Wall Street once again is looking at the rare coin market as an investment. They have watched the decade-long rise in prices and feel that now is the time to re-enter. One fund has recently announced it will pour upwards to a half-billion dollars into four separate funds with holdings exclusively in rare coins & precious metals.

This fund involves a major player in the coin market with previous, all though dubious, experience in coin funds joining forces with a known Wall Street fund manager. They hope to finally perfect the elusive formula of melding coins and Wall Street money into a winning fund.

While this has a great potential for success it has a previous track record of failure and decimating the rare coin markets. The PCGS 3000 Index is a method of tracking the price fluctuations in 3000 rare coins as determined by experts in the rare coin industry. This index has grown by 6667.25% since 1970 when they started keeping track.

As shown by this chart there is two very distinct peaks. The first is during the gold & silver runs in 1979 & 1980. This is a time prior to third-party grading services entering into the rare coin market and was driven exclusively on the price of metals.

While an impressive spike at the time, it pales in comparison to the run made in 1989 and 1990 fueled by Wall Street entering the rare coin markets based on the promise of standardized grading. This is not to say these grading services were responsible or at fault. In fact, to the contrary, these services have added a much needed standardization to this market; protecting clients & investors from acquiring counterfeit or doctored coins potentially costing thousands of dollars in investments.

The second spike took prices on most coins to levels still not seen today. If you can find a 1989 Whitman Red Book Price Guide you will find prices at the height of the rare coin bubble. Try getting those prices today.

There were a number of factors in this spike, the search by Wall Street to find alternate investing after the 1987 crash along with the aforementioned entry into the market of third-party grading. Another factor was the short term success of the funds developed in the latter part of 1986. It was a rush to rare coins similar to what we saw 10 years later with tech stocks in the Dot.Com bubble. Wall Street saw the past returns on rare coins and jumped in with both feet.

 A couple of other charts also confirm to varying degrees the similar results to both spikes. As shown below:

The above chart shows all coins tracked by the PCGS 3000 that are in Mint State (MS60 to MS70) according to the grading services. These coins are the cream of the numismatic world, while not all are showing tremendous gain individually. We see the same profile as the entire market.

The above index follows a smaller segment of rare Gold Coins in MS60 to MS70. (Although, there are no rare coins that qualify for MS70) It basically mirrors the previous charts with similar results. These coins while rare by grade may not actually be rare by type or year.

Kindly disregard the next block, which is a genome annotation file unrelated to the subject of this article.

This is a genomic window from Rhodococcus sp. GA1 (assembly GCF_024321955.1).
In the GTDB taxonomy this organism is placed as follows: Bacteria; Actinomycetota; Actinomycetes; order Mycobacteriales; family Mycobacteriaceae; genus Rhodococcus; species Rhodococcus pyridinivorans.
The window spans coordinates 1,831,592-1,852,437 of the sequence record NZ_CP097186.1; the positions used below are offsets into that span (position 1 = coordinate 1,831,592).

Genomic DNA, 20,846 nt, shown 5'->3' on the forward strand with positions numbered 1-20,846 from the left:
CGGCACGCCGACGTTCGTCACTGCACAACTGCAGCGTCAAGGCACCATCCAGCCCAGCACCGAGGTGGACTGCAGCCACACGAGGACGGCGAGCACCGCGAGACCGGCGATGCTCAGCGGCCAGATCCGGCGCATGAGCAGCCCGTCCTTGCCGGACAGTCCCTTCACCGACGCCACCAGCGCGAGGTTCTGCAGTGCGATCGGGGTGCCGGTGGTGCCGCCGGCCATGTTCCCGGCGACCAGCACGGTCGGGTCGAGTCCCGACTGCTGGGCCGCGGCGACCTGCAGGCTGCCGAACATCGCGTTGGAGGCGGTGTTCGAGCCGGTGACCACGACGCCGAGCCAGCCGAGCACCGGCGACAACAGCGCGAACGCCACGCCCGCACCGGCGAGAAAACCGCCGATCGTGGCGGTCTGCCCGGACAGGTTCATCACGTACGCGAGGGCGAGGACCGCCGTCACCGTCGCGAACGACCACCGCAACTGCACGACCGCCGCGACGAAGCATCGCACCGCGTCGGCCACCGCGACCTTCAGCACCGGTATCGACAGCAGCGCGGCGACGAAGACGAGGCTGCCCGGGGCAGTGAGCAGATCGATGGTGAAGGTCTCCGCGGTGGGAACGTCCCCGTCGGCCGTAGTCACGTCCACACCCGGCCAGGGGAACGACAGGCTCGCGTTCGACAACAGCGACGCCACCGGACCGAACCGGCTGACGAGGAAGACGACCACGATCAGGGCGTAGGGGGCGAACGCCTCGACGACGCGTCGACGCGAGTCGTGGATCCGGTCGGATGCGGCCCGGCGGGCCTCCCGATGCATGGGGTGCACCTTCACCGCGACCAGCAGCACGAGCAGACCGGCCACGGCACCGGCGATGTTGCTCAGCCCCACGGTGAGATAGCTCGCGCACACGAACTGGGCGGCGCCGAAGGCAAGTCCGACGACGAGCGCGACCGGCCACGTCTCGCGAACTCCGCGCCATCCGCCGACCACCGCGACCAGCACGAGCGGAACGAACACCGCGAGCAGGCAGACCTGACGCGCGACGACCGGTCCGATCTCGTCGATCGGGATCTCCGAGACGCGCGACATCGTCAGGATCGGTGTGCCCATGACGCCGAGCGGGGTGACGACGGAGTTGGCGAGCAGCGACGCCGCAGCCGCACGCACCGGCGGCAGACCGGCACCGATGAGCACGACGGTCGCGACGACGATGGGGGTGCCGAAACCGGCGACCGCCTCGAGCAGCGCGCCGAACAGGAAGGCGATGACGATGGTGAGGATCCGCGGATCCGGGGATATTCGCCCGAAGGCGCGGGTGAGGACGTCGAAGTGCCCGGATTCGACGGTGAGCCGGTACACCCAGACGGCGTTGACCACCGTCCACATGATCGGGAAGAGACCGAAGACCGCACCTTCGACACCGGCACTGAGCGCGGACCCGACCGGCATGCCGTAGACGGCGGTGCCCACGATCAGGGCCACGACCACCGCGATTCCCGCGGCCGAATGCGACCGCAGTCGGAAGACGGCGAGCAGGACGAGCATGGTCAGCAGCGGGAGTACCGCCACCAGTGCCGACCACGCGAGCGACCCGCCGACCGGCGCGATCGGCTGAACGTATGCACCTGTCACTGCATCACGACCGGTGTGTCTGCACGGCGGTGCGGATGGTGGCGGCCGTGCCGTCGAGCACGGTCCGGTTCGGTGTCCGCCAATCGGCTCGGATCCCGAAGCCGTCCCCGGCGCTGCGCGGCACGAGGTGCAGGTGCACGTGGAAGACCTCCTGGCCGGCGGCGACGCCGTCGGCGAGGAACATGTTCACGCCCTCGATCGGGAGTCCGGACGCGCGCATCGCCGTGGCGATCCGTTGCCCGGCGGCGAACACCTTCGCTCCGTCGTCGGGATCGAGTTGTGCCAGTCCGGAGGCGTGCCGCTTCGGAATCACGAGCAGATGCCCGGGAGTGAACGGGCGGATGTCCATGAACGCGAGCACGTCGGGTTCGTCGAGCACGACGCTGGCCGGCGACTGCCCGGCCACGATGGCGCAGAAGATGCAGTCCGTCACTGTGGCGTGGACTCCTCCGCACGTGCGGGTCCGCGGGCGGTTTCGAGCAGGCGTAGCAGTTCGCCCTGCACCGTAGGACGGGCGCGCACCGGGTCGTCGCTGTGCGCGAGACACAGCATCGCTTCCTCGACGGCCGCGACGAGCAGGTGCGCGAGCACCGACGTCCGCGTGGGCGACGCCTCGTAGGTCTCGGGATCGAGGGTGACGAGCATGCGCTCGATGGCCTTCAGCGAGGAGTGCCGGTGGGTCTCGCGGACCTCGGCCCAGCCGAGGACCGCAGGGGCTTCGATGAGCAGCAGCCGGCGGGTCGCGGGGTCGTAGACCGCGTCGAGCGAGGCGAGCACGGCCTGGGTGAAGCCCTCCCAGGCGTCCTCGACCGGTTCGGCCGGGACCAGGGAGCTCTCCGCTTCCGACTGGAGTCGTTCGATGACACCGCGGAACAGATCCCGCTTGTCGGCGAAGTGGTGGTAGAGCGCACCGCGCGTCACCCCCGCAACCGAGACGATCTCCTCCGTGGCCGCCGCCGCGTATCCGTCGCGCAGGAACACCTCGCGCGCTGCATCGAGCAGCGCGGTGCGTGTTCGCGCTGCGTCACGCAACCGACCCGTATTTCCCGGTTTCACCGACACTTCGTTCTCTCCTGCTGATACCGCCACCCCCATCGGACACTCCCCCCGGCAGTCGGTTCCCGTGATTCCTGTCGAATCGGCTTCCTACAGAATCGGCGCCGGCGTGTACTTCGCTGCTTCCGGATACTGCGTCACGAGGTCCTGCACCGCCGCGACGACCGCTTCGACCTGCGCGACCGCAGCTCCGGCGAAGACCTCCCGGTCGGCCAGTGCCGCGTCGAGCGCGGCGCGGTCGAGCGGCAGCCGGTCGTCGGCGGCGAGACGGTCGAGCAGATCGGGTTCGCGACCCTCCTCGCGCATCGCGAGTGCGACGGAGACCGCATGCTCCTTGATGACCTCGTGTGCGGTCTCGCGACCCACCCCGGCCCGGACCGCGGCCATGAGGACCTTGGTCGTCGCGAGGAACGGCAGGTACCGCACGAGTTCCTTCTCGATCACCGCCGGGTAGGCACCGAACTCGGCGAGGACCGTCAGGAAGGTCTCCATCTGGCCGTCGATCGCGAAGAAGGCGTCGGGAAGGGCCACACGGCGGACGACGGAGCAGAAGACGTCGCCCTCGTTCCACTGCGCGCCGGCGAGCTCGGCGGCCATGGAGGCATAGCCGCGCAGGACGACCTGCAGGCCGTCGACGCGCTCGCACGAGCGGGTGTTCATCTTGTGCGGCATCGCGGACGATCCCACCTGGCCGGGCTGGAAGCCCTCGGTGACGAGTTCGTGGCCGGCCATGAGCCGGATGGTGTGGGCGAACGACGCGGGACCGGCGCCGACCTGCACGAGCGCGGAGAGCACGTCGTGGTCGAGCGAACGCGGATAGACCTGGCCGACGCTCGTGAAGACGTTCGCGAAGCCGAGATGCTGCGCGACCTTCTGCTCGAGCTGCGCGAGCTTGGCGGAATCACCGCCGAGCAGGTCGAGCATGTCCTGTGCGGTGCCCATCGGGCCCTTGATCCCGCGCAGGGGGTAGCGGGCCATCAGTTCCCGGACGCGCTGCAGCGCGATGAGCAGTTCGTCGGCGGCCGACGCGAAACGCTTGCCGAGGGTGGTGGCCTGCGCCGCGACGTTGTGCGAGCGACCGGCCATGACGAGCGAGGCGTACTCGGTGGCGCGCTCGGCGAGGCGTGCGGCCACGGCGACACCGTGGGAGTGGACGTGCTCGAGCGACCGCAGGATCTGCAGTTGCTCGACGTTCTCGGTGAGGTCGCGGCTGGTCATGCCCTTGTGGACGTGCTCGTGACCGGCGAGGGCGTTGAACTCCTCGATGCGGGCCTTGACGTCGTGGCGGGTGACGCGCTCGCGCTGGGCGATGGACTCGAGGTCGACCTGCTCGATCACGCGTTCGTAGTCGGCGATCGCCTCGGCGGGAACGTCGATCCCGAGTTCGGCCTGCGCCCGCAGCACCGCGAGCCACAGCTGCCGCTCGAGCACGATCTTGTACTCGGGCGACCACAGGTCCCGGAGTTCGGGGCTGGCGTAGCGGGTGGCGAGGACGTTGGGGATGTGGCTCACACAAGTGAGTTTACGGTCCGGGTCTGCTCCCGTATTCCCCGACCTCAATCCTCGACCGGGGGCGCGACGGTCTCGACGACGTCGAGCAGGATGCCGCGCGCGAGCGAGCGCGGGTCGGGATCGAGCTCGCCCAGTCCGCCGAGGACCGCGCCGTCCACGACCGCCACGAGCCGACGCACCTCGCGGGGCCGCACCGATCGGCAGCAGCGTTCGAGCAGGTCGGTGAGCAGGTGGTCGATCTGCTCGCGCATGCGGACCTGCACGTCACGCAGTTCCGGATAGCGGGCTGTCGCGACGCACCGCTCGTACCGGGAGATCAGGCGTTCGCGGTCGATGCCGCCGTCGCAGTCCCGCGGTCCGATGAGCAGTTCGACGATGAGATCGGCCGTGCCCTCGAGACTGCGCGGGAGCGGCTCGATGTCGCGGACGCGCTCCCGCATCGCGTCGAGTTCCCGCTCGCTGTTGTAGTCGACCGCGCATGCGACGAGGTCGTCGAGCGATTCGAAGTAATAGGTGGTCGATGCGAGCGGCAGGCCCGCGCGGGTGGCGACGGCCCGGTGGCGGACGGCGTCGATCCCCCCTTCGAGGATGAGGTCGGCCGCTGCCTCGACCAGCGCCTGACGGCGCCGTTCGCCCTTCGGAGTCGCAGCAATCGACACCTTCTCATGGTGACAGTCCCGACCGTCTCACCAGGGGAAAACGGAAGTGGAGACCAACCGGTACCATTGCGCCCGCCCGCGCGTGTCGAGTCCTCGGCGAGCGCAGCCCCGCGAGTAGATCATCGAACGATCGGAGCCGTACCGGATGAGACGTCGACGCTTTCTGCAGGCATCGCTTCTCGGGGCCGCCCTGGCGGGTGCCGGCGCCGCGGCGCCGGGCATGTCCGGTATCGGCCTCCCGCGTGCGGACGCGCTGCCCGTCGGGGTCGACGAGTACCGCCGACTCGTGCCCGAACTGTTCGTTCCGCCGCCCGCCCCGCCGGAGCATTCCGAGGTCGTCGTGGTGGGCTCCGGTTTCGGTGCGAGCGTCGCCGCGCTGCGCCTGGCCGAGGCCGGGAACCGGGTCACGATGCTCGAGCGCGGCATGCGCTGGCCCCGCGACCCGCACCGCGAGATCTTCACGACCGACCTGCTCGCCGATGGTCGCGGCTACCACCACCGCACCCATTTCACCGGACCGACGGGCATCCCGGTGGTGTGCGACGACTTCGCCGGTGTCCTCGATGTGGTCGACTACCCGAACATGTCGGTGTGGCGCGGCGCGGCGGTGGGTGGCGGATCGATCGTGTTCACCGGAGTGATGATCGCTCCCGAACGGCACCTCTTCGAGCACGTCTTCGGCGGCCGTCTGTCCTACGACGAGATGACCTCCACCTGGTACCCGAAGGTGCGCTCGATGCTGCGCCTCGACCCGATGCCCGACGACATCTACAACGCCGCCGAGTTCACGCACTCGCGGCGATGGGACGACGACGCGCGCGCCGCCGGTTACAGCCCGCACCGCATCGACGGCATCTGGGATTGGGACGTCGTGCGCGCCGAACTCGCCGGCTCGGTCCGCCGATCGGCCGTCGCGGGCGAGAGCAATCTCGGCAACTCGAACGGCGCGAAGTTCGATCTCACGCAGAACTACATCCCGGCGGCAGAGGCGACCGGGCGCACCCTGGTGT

There is one final chart that stands out from the rest. It is the Key Dates & Rarities chart (see below). This is comprised of all key dates for each coin type in all metals. It also includes those coins that are truly rare or scarce based on actual limited supplies.

One of these key series is the Carson City Mint $20 Double Eagles. It has a number of scarce coins including the king of rarities in this set, the 1870 Carson City $20. This coin is estimated to only have 45 to 55 survivors most of which are in the VF to XF grades. Only a handful are in the AU grades and can command upwards of $400,000 plus.

As you see these coins have the two spikes in 1979-80 & 1989-90 but what you don’t see is the dramatic drop off. Instead you have steady growth over the last two decades with a small retraction after the Great Recession of 2008.

This segment of the rare coin market shows the least volatility returning consistent gains over the last two decades. Many investors have enjoyed these type returns over the years as they have invested in this segment of the rare coin market.  It is these coins that we see the greatest potential to preserve your wealth for the long term with the best potential for gains.


With Wall Street heading back into the rare coin market now is the best time to acquire before the prices are run up, removing hundreds of millions of dollars in rare coins from circulation. Will there be a spike and retraction as in the past? No one can tell the future. Yet, if Wall Street holds true to form, you will see an initial frenzy driving up prices then at minimum a retraction as they settle into this market for the long term.

You as the savvy investor can take advantage of this trend by getting in before the rest of Wall Street gears up and enters. Making solid acquisition in Key Dates & Rarities should allow you an investment that can bring years of returns and the security your investment will be protected.

Central Banks Crank Up the Printing Press

December 1, 2011

If you follow this blog, and you should follow us, this story will be no surprise. As we blogged in September the major central banks (European Central Bank, Federal Reserve, the Bank of England, the Bank of Japan & Swiss National Bank) are making available currency at a greatly reduced rate. This policy will take effect on December 5th and is driving Gold prices back towards the $1,800 mark.

We don’t often talk about the futures prices on Gold but in this case it is warranted. The futures options on Gold heading into 2012 is settling into the $2,000 mark. This is a little later than we anticipated but according to Jim Rogers on CNBC, If you adjust for inflation Gold should be at the $2,400 but I expect it to go much much higher. He also related that he is holding onto his gold and looking to buy on the retractions.

For the rare coin buyer there are a few things on the horizon that will impact this market. We anticipate this will cause upward pressures on prices & supply of rare coins. Now is the time to check your Tangible Asset Portfolio and see what you need to do to strengthen your position from a conservative 10% to aggressive 20% of total net worth.